17th century ceremonial vehicle (French). Constructed for the Portuguese Royal House, it was used towards the end of the 18th century by the Cardinals of Lisbon.
On the central side panels are the figures of Fame, Charity, Truth, Justice, Hope and Wisdom. The four continents are on the sides.
Despite the use of the vehicle having passed from the Royal House to the Patriarchate, the paintings on the body were not changed. It displays the original iconographic composition, which is perfectly appropriate to the public display of an image of power shared by the state and the Church. Only the door panels were repainted with the coat of arms of the Cardinal Patriarch of Lisbon, Manuel Bento Rodrigues (1800-1869).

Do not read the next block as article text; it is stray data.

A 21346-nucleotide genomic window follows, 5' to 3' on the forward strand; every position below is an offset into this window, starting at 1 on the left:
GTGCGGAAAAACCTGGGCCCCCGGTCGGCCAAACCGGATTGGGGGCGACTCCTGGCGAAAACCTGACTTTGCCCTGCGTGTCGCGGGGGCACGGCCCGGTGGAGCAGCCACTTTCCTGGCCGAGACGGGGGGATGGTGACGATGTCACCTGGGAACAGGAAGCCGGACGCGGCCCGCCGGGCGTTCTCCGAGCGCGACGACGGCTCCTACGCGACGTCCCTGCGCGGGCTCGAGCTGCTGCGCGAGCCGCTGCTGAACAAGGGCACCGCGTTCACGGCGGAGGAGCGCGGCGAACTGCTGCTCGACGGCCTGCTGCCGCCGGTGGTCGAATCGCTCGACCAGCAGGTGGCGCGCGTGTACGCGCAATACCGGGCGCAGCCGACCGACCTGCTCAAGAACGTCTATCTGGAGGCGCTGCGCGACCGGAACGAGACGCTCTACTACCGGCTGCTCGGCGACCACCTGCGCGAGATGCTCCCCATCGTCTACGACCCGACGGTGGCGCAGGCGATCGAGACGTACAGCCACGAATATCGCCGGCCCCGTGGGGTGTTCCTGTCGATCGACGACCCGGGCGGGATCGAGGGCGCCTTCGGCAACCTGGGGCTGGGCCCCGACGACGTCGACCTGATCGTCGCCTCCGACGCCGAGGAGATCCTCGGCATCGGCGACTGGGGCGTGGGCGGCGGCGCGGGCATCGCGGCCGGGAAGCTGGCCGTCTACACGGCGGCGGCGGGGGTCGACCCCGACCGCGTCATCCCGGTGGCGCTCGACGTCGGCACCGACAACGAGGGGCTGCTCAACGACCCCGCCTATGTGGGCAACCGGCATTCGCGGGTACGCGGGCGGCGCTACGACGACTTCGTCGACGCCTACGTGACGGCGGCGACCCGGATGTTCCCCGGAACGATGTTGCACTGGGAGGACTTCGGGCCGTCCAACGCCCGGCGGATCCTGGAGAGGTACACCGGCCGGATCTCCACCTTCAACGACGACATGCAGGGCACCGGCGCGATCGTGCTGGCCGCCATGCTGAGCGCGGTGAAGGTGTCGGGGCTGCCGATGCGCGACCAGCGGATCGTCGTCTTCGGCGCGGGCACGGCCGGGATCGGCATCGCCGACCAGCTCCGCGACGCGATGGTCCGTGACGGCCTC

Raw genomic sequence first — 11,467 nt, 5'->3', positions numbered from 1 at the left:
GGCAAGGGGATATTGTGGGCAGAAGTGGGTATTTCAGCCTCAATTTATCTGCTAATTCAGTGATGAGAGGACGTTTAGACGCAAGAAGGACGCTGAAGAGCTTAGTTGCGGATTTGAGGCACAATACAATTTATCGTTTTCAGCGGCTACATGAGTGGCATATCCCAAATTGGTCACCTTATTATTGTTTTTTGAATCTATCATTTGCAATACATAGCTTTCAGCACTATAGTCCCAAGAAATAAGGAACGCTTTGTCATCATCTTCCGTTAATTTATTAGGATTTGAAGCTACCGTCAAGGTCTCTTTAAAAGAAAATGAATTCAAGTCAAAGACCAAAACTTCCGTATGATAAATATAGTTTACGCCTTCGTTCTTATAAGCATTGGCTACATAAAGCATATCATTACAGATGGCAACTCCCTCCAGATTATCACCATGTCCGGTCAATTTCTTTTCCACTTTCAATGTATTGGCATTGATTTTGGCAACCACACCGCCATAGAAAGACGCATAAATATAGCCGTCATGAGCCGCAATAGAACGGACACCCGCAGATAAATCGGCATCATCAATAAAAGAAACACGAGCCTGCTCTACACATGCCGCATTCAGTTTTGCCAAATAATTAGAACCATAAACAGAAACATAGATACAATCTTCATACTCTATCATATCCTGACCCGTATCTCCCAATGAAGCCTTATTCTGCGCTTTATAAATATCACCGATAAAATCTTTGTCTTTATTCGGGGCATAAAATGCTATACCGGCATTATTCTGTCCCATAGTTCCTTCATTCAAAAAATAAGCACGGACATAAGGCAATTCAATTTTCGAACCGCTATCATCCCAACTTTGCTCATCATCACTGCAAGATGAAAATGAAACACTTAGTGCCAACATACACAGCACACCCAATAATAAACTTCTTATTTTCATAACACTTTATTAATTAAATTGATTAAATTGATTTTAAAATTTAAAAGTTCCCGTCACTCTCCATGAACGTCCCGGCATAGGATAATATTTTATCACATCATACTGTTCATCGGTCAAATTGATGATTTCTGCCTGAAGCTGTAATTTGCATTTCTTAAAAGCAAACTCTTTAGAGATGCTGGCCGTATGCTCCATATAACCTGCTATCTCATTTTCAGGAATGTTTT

The inside is lined with red and gold velvet brocade. The most ancient example in the Museum’s collection with all the technical advancements that characterise coaches: connection of the front axle to the beam using two steel arcs ("swan’s neck") and connection of the body using suspension springs covered by a bronze plate with reclining female figures (Espagnolettes).